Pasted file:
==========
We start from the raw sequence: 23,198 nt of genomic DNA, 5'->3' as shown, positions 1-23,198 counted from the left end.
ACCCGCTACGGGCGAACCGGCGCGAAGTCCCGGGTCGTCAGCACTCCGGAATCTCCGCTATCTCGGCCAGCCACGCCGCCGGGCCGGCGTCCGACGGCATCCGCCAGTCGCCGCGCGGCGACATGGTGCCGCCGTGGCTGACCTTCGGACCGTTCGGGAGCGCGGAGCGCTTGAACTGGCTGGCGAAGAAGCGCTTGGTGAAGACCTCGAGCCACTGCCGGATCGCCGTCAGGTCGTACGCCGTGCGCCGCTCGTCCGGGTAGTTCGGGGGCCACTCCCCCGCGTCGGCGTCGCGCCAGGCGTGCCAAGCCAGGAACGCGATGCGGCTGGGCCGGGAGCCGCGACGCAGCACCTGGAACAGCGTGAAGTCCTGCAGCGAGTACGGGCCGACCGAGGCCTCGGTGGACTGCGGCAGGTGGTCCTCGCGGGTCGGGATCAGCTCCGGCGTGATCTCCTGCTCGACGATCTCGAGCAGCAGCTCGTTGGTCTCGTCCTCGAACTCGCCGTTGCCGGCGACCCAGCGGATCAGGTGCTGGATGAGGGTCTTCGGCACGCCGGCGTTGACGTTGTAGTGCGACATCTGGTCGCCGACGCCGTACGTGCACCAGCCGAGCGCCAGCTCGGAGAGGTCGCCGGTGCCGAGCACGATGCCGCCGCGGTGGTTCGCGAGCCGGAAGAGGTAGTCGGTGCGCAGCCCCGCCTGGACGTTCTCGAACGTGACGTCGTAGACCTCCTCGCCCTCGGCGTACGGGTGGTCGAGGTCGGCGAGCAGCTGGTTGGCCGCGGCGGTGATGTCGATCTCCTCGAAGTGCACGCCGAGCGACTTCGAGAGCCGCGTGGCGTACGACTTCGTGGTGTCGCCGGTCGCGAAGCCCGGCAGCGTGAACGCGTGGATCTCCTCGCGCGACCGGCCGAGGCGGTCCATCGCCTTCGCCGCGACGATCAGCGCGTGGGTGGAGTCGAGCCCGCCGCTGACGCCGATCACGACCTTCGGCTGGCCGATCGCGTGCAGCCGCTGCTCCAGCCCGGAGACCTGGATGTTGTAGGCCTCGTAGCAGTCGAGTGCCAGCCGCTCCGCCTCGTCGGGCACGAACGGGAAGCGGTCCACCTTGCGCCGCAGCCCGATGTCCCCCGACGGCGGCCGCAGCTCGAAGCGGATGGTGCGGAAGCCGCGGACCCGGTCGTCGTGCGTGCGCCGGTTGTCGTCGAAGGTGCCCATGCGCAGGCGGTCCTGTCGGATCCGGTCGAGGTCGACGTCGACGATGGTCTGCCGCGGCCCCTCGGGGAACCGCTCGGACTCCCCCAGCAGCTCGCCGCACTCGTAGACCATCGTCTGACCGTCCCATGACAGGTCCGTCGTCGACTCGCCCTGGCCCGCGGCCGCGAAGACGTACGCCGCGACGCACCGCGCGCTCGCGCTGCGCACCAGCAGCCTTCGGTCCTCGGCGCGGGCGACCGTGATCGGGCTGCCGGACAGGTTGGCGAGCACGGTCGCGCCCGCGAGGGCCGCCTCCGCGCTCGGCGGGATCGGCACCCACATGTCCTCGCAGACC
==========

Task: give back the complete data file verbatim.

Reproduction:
We start from the raw sequence: 23,198 nt of genomic DNA, 5'->3' as shown, positions 1-23,198 counted from the left end.
ACCCGCTACGGGCGAACCGGCGCGAAGTCCCGGGTCGTCAGCACTCCGGAATCTCCGCTATCTCGGCCAGCCACGCCGCCGGGCCGGCGTCCGACGGCATCCGCCAGTCGCCGCGCGGCGACATGGTGCCGCCGTGGCTGACCTTCGGACCGTTCGGGAGCGCGGAGCGCTTGAACTGGCTGGCGAAGAAGCGCTTGGTGAAGACCTCGAGCCACTGCCGGATCGCCGTCAGGTCGTACGCCGTGCGCCGCTCGTCCGGGTAGTTCGGGGGCCACTCCCCCGCGTCGGCGTCGCGCCAGGCGTGCCAAGCCAGGAACGCGATGCGGCTGGGCCGGGAGCCGCGACGCAGCACCTGGAACAGCGTGAAGTCCTGCAGCGAGTACGGGCCGACCGAGGCCTCGGTGGACTGCGGCAGGTGGTCCTCGCGGGTCGGGATCAGCTCCGGCGTGATCTCCTGCTCGACGATCTCGAGCAGCAGCTCGTTGGTCTCGTCCTCGAACTCGCCGTTGCCGGCGACCCAGCGGATCAGGTGCTGGATGAGGGTCTTCGGCACGCCGGCGTTGACGTTGTAGTGCGACATCTGGTCGCCGACGCCGTACGTGCACCAGCCGAGCGCCAGCTCGGAGAGGTCGCCGGTGCCGAGCACGATGCCGCCGCGGTGGTTCGCGAGCCGGAAGAGGTAGTCGGTGCGCAGCCCCGCCTGGACGTTCTCGAACGTGACGTCGTAGACCTCCTCGCCCTCGGCGTACGGGTGGTCGAGGTCGGCGAGCAGCTGGTTGGCCGCGGCGGTGATGTCGATCTCCTCGAAGTGCACGCCGAGCGACTTCGAGAGCCGCGTGGCGTACGACTTCGTGGTGTCGCCGGTCGCGAAGCCCGGCAGCGTGAACGCGTGGATCTCCTCGCGCGACCGGCCGAGGCGGTCCATCGCCTTCGCCGCGACGATCAGCGCGTGGGTGGAGTCGAGCCCGCCGCTGACGCCGATCACGACCTTCGGCTGGCCGATCGCGTGCAGCCGCTGCTCCAGCCCGGAGACCTGGATGTTGTAGGCCTCGTAGCAGTCGAGTGCCAGCCGCTCCGCCTCGTCGGGCACGAACGGGAAGCGGTCCACCTTGCGCCGCAGCCCGATGTCCCCCGACGGCGGCCGCAGCTCGAAGCGGATGGTGCGGAAGCCGCGGACCCGGTCGTCGTGCGTGCGCCGGTTGTCGTCGAAGGTGCCCATGCGCAGGCGGTCCTGTCGGATCCGGTCGAGGTCGACGTCGACGATGGTCTGCCGCGGCCCCTCGGGGAACCGCTCGGACTCCCCCAGCAGCTCGCCGCACTCGTAGACCATCGTCTGACCGTCCCATGACAGGTCCGTCGTCGACTCGCCCTGGCCCGCGGCCGCGAAGACGTACGCCGCGACGCACCGCGCGCTCGCGCTGCGCACCAGCAGCCTTCGGTCCTCGGCGCGGGCGACCGTGATCGGGCTGCCGGACAGGTTGGCGAGCACGGTCGCGCCCGCGAGGGCCGCCTCCGCGCTCGGCGGGATCGGCACCCACATGTCCTCGCAGACC